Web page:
Small-scale and artisanal fisheries are estimated to capture less than 35 per cent of the global catch (Global Ocean Commission, 2014). Small and artisanal fisheries are essential for the food security and livelihoods of many coastal populations in developing countries. They represent 96 per cent of fishermen and women in the world (Global Ocean Commission, 2014). Globally, there are about 54 million fishermen and women and fish farmers of which the great majority live in developing countries, LDCsThe category of Least Developed Countries (LDCs) was officially established in 1971 by the UN General Assembly with a view to attracting special international support for the most vulnerable and disadvantaged members of the UN family.
more and SIDSSIDS were recognized as a distinct group of developing countries facing specific social, economic and environmental vulnerabilities at the Earth Summit, held in Rio de Janeiro, Brazil (3-14 June 1992).
more (FAO, 2012). Of this, artisanal fisheries employ 12 million people worldwide and industrial fishing half a million (Jacquet and Pauly, 2008).
Negative fishing practices such as IUU and harmful subsidies particularly affect small-scale fishers. Hence, such harmful practices should be stopped. Small-scale and artisanal fishermen and women tend to fish in areas close to the coast and within the exclusive economic zone of a country. Obtaining access in key international markets for fish caught by small and artisanal fishers is quite challenging. Tariffs on fish and fish products are relatively low, with an average of 11.6 per cent in the most-favoured nation tariff (UNCTAD and the Commonwealth Secretariat, 2016), but ensuring homogeneity in quality, best safety and handling practices, transport and adequate packaging is impossible to achieve for them without the participation of different major actors along the value chain.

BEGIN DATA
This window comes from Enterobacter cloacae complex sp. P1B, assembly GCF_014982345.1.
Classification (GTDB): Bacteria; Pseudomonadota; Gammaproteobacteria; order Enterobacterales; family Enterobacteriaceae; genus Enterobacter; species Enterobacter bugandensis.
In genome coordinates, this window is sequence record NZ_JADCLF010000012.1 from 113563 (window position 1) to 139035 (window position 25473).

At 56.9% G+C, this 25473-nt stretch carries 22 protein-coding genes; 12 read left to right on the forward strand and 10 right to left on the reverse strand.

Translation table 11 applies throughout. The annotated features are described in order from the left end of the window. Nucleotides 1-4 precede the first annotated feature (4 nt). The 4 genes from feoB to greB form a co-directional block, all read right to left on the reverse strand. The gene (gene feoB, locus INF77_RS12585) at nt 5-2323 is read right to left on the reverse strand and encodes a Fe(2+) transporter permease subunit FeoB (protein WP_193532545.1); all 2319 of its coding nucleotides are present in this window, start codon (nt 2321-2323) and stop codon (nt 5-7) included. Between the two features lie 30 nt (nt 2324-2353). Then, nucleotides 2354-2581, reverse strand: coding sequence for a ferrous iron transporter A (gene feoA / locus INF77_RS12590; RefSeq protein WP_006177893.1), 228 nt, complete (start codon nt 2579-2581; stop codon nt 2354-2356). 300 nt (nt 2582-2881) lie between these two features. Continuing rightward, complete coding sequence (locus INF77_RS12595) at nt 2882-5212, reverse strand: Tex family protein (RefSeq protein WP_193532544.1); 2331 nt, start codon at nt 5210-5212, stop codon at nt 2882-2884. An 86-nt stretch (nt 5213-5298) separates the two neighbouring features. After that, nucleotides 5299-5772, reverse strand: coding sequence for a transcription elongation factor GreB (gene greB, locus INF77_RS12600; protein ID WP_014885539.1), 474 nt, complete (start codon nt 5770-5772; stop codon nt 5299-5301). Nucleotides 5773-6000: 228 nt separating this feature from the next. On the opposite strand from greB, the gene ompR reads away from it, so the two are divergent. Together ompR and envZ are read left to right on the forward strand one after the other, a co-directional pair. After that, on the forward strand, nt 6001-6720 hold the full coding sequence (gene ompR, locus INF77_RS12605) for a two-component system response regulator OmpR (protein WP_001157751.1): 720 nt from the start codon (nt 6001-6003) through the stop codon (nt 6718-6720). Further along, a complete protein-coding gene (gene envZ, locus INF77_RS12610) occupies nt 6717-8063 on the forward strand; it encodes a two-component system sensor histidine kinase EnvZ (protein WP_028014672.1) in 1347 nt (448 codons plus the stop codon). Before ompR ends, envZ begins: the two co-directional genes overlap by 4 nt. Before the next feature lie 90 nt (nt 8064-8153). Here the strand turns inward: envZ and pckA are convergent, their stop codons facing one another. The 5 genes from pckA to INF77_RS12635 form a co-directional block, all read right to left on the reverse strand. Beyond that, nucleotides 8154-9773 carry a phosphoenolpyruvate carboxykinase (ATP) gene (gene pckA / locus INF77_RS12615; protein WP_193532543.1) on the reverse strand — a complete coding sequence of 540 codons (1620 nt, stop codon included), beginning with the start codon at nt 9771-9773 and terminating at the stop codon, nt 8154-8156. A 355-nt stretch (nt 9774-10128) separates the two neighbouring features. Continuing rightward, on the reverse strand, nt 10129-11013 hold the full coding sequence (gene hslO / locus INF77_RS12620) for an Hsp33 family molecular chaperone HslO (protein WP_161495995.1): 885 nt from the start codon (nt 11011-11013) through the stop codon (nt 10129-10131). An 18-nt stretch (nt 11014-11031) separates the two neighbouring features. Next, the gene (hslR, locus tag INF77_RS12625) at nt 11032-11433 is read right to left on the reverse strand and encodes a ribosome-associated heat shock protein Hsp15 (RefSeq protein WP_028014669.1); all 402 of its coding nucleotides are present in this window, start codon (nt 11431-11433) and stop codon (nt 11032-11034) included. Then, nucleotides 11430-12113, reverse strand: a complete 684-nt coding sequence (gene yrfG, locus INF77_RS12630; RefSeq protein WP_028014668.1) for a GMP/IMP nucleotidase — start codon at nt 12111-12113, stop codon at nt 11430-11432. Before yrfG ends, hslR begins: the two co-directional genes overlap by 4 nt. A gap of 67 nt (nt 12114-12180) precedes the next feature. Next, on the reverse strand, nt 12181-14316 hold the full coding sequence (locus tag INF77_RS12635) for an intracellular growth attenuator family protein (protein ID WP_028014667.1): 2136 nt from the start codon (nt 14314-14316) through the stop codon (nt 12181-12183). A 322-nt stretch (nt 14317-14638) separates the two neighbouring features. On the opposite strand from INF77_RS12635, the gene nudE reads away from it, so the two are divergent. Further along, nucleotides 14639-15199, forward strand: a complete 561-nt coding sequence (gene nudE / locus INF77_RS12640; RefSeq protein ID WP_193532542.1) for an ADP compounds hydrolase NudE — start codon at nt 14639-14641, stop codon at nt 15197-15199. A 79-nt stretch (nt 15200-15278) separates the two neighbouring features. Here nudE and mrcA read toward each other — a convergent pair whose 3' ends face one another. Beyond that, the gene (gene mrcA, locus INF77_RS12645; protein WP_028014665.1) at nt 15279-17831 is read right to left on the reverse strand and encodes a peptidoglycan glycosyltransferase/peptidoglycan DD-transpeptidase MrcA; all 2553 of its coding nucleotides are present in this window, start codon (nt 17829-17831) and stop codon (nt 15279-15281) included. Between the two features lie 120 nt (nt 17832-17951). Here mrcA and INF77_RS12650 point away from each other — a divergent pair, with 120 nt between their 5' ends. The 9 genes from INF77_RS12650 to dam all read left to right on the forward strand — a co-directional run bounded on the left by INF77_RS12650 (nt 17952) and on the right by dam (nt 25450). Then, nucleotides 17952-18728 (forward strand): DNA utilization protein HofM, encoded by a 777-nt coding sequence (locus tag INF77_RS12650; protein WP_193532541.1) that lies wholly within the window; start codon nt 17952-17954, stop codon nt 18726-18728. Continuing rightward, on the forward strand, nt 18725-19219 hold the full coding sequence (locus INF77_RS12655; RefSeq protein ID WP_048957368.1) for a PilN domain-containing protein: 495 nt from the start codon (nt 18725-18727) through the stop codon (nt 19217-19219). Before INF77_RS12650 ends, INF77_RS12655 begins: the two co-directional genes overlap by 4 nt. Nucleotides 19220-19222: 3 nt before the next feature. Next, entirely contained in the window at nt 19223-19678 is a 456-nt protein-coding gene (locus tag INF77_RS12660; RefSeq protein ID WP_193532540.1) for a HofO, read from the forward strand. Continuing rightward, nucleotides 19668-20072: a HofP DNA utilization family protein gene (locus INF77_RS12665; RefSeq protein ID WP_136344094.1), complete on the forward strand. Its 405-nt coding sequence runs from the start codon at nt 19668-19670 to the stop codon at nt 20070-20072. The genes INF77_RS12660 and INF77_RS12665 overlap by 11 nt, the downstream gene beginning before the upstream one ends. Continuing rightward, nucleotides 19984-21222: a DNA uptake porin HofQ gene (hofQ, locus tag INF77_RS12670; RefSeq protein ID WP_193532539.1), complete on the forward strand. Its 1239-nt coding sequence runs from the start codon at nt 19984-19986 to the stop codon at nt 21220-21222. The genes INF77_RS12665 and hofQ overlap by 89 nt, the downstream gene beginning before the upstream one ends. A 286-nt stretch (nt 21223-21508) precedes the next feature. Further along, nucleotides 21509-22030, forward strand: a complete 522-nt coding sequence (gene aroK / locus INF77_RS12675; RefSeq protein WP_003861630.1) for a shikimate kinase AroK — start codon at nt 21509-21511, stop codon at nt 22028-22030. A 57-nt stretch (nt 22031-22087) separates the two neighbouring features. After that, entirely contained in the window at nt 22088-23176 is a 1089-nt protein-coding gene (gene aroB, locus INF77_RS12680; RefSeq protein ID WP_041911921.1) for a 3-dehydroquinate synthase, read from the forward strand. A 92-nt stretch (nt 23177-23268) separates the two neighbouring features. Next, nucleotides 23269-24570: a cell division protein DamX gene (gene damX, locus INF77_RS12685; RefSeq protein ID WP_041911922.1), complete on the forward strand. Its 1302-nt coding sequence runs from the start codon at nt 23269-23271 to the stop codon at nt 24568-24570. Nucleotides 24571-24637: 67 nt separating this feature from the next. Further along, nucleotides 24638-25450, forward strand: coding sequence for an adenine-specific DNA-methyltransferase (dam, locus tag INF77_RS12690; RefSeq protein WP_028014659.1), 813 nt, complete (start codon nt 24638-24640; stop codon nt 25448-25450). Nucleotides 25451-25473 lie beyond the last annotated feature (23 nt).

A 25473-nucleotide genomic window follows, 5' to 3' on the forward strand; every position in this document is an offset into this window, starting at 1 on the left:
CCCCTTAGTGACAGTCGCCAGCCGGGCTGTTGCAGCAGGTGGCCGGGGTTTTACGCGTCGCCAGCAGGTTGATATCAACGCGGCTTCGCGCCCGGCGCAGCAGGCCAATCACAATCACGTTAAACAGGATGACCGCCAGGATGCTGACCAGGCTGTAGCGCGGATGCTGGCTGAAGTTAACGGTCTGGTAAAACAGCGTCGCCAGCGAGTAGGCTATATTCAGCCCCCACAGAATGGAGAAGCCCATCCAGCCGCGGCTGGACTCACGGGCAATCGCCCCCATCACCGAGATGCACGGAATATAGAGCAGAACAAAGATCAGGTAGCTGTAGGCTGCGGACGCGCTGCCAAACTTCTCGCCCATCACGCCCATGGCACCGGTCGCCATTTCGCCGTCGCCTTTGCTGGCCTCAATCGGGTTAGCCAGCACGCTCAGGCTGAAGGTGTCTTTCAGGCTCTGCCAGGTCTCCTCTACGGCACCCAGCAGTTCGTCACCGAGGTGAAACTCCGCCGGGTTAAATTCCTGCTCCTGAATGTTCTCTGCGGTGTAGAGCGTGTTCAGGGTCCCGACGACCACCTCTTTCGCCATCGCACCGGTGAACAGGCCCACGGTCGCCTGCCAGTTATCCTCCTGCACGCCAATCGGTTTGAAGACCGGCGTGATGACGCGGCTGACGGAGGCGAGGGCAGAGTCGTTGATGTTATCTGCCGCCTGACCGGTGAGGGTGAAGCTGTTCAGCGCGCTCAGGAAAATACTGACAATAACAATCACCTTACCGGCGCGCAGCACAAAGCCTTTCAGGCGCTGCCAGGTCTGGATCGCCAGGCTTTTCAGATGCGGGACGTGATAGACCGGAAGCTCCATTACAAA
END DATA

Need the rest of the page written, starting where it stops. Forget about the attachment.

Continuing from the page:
This explains why such fishermen and women mainly bring their fish harvest to local markets and restaurants. Thus, more support for small-scale artisanal fishers to connect them to global markets and make them part of fish stocks management systems deserves attention.
IAEG-SDG selected two indicators to measure progress towards target 14.b: the
proportion of national fishery production by country that are catches by small-medium fishery businesses” and “progress by countries in adopting and implementing a legal/regulatory/institutional framework which recognizes and protects access rights for small-scale fisheries. Unfortunately, no data are currently available to populate either of these indicators.